The idea of negative interest rates in the United States has always been a nonstarter. However, many countries are currently instituting such policies. What this means is a depositor would have to pay the bank money to keep its money in the bank. This is not good for society or banks. The very notion of negative interest rates makes the banking business model unpalatable because the banking business model attracts customers because they pay you interest, and they should.
If the Federal Reserve adopts negative interest rates, then the policy would intensify the current technological movement towards a cash less society even quicker. This means many traditional banks could go out of business. People would then be wisest to payoff mortgages and pre pay bills. At the present time of economic development in the world, we have an oversupply of many things due to over investment which in turn creates over capacity and deflation. This is what causes, and has caused asset bubbles and their popping.
Many demographic subsets of society rely on interest from banks as investment as well as a safe place to keep a lot of money. The lack of banking institutions will create more virtual money mechanisms, increased fraud, turmoil and upheaval leading to a lack of further confidence in the economy and institutions; this type of governmental institution intrusion will disrupt the natural flow and corrective forces of the market. As a result, this could actually bring about the great depression all over again to the likes of the 1930’s. This type of depression was avoided mostly by Ben Bernanke’s policies. However, that does not mean those policies were good for the country. What is clear is that Mr. Bernanke had no other choice; unless he chose depression. Ultimately this may be our only choice if no other knowledge integration is considered. I hope it does not happen.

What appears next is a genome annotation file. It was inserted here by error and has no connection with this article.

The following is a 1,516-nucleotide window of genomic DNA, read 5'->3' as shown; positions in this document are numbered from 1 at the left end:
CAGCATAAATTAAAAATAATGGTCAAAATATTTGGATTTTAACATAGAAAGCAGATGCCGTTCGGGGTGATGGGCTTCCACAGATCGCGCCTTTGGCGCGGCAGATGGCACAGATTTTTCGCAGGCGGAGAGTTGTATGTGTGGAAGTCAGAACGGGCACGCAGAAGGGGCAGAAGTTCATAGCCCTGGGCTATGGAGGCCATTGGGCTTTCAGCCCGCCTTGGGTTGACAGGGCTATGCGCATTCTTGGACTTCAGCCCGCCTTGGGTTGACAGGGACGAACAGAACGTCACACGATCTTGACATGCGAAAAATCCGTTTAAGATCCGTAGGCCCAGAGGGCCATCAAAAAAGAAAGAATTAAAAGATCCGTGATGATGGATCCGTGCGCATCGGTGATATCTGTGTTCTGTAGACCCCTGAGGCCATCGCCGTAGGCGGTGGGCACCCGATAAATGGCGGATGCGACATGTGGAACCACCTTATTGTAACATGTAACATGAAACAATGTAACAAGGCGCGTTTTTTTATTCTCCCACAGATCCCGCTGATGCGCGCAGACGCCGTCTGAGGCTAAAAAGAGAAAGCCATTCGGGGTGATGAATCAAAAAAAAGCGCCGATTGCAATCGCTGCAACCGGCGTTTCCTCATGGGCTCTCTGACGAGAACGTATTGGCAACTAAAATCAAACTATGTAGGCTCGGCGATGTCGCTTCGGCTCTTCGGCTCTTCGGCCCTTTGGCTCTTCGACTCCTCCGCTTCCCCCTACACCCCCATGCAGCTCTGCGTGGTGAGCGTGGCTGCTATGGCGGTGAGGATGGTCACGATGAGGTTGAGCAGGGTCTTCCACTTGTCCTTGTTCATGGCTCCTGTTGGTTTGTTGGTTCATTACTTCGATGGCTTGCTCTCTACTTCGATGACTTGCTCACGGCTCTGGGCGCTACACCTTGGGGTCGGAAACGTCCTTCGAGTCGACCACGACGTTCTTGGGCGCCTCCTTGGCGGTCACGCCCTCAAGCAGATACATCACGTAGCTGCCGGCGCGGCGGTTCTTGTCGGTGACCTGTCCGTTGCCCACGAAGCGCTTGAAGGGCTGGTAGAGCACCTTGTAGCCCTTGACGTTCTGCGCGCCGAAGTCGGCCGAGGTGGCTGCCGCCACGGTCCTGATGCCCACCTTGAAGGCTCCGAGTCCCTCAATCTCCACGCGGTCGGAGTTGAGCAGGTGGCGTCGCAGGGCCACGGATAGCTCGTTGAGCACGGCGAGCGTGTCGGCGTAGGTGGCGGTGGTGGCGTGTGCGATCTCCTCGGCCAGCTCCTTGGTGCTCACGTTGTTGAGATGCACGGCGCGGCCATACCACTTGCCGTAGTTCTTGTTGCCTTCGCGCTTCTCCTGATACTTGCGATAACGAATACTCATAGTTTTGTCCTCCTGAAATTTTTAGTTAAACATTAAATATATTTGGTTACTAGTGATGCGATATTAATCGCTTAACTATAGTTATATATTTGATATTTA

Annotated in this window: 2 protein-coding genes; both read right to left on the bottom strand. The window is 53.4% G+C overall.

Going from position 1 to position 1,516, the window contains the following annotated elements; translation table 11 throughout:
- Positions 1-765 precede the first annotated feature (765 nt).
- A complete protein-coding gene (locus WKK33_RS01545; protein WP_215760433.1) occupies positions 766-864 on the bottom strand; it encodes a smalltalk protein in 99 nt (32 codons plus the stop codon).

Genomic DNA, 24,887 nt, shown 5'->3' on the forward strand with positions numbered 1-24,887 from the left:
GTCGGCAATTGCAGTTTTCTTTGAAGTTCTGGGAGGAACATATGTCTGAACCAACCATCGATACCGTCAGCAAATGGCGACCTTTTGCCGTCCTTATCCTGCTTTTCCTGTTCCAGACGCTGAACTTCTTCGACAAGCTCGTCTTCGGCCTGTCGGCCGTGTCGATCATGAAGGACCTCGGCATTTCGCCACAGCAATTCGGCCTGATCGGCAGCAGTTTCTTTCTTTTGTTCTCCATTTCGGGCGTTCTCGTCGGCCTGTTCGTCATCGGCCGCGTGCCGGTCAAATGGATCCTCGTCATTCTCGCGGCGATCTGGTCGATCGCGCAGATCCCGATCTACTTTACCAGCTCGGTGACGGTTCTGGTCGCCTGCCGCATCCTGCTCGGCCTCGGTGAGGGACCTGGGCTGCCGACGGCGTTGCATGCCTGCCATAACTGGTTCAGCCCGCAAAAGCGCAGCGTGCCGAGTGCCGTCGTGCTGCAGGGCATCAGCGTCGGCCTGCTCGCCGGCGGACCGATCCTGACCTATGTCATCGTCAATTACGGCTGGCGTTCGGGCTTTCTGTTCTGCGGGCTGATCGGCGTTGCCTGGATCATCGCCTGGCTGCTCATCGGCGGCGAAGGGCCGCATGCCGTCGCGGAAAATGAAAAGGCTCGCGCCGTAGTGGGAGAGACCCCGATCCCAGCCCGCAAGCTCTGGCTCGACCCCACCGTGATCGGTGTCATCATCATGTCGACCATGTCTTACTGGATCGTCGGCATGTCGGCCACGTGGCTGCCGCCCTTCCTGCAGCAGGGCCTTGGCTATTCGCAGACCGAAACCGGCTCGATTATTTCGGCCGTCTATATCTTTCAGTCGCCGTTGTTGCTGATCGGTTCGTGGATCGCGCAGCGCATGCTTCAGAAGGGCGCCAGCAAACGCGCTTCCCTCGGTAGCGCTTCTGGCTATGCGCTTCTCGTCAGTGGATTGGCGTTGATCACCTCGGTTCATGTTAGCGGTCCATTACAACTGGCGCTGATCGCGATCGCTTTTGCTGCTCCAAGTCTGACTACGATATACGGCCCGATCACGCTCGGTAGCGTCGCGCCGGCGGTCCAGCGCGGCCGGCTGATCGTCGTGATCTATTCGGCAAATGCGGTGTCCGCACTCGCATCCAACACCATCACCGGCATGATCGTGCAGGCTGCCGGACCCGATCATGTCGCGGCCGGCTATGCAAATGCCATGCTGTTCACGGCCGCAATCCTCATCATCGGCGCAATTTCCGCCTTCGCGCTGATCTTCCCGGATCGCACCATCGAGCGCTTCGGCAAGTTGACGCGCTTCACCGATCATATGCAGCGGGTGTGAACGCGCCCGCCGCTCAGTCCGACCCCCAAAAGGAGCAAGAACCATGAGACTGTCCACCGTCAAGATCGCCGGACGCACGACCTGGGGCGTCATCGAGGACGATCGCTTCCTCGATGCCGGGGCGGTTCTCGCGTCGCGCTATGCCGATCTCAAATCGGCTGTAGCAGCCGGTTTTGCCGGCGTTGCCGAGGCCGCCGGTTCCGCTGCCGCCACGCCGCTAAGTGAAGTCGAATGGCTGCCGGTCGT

Societies go through cycles of under and over supply. Speculation drives over supply due to greed, or perceptions that a lot of money can be made. Once the supply/demand equation becomes unbalanced, the more mature the economic cycle and systems in place, the greater the chance for disruption. Our country has vacillated from asset bubble to asset bubble in many sectors of the economy since 1999. The Federal Reserve has attempted to temper this pattern; however, it cannot do so forever.